1. Many wearable devices and products are focused on consumers’ physical experience with the world. Do you think that these devices are only scratching the surface of what they can offer consumers?
For sure, wearables are only scratching the surface today in the consumer space and continue to grow rapidly in terms of enabling more customized consumer experiences, the creation of vital communities and networks of people with similar interests, and the ability to crowdsource all types of feedback and ideas for favored brands. But I believe that the largest impact of wearables will be in the area of health and wellness, where they have the potential to revolutionize the delivery of healthcare services and significantly improve—or even save—peoples’ lives.
Look at something like the SEEQ cardiac monitor introduced by Medtronic recently. It’s like wearing a Band-Aid that transmits real-time cardiac data that can be combined with predictive analytics to detect arrhythmias—potentially heading off cardiac arrest. That’s real impact.
And because prevention is so much more cost-efficient than critical care interventions, wearables that monitor and help adjust care for ongoing health issues will have a huge impact on our economic health as well as our personal health.
2. What role should brands play in delivering personal or emotional experiences?
This is a permission-based issue. I believe that brands earn the right to enter people’s personal lives by proving that they understand the person, can deliver something that he or she values, and will respect that person’s boundaries of privacy. The personal matrices of these values and boundaries are very different from person to person and unless brands are willing to do what it takes to understand and respect them, they are better off not even trying. Because to do “personal and emotional” badly is worse than not doing it at all.
3. What are your favorite examples of brands using data in their storytelling efforts?
I think that, by far, the gold standard for storytelling through data is what Nate Silver and his FiveThirtyEight team at ESPN are doing. They go well beyond simply using data in their storytelling efforts. They let data tell the story itself. They are a hybrid blend of data science geeks and journalists who provide deep analysis of topics in politics, sports, business, and other areas. Rather than starting with a story premise and then finding data to support it, they start with the data and see what story it tells. This is in stark contrast to the usual practice of using data to validate an already-established position, which Edward Tufte summed up recently in a talk at the MIT Sloan Sports Analytics Conference as: ”If you torture a theory long enough, it will confess to anything.”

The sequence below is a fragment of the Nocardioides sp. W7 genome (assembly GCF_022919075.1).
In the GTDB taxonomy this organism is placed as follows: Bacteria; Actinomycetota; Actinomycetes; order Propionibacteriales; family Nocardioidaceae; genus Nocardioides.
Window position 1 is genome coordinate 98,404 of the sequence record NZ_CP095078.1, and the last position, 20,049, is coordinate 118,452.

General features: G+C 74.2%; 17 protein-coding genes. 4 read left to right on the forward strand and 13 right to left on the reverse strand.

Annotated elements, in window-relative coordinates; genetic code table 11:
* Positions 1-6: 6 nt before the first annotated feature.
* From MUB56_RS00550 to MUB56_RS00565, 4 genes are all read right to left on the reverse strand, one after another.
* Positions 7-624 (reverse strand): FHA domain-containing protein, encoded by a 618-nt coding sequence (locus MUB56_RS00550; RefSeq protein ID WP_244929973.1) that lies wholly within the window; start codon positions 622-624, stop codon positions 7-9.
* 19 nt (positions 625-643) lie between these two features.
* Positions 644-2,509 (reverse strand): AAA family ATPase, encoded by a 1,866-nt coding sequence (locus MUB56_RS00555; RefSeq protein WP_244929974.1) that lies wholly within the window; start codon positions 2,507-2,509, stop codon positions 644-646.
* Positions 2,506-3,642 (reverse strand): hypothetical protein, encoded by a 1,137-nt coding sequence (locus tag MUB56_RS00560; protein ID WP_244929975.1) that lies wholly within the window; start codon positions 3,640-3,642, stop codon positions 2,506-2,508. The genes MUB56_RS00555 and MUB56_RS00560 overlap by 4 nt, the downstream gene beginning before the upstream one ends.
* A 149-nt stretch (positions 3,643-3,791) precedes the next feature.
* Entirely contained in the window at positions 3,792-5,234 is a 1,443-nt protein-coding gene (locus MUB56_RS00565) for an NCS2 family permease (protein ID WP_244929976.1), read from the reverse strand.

4. Do you think wearable devices can actually make you happier? Why or why not?
Like anything, wearable devices can make you happier if they align with things you care about and help you appreciate those things more deeply. For example, I run more and feel happier about it when I use a wearable device that tells me how well I am doing and shows that my performance is getting better over time. Plus, there’s also the “geek chic” factor of having the newest wearable devices like the Apple Watch. The half life of that is pretty short, though.
5. Consumers and brands are pushing each other to deliver the next big thing. How do leading brands foster a culture of innovation?
I truly believe that innovation comes from the doing, not the dreaming. The next big thing comes from sweating the current thing. I recently spent some time with Paul Young, one of SAP’s global executives, who consults with leading brands around the world. He described his job as helping organizations do what’s never been done before. That may sound like a platitude, but innovation is really basic at its core. He asks them to look at a problem or opportunity and ask “Why?” or “Why Not?” It’s been said that to innovate well, 90 percent of the time should be spent on defining the problem and 10 percent on the solution.
6. Which brands are getting ahead of trends and changing the rules of brand building?
I think startups that are building or exploiting online networks to deliver new types of products and services are reinventing the rules of brand building. The big brands are imitating and emulating them, but new brands as far afield as Kaggle in the area of data science and Tingle in the dating space are springing to life like Athena, fully formed from the brow of Zeus, armed and ready for battle. That’s why we see some of these startups funded in the hundreds of millions and acquired for sums in the billions. It reminds me of how the big pharma companies have, for years, been acquiring smaller biotech startups for their new drug innovation pipelines.
7. What is the future of SXSW? What will be the trending topics in five years? Ten years?
If they do it right, SXSW will grow from an event into a global consumer brand. They must stay authentic, somewhat counter-culture, listen to their fans, and not go “corporate,” which some fear is already happening.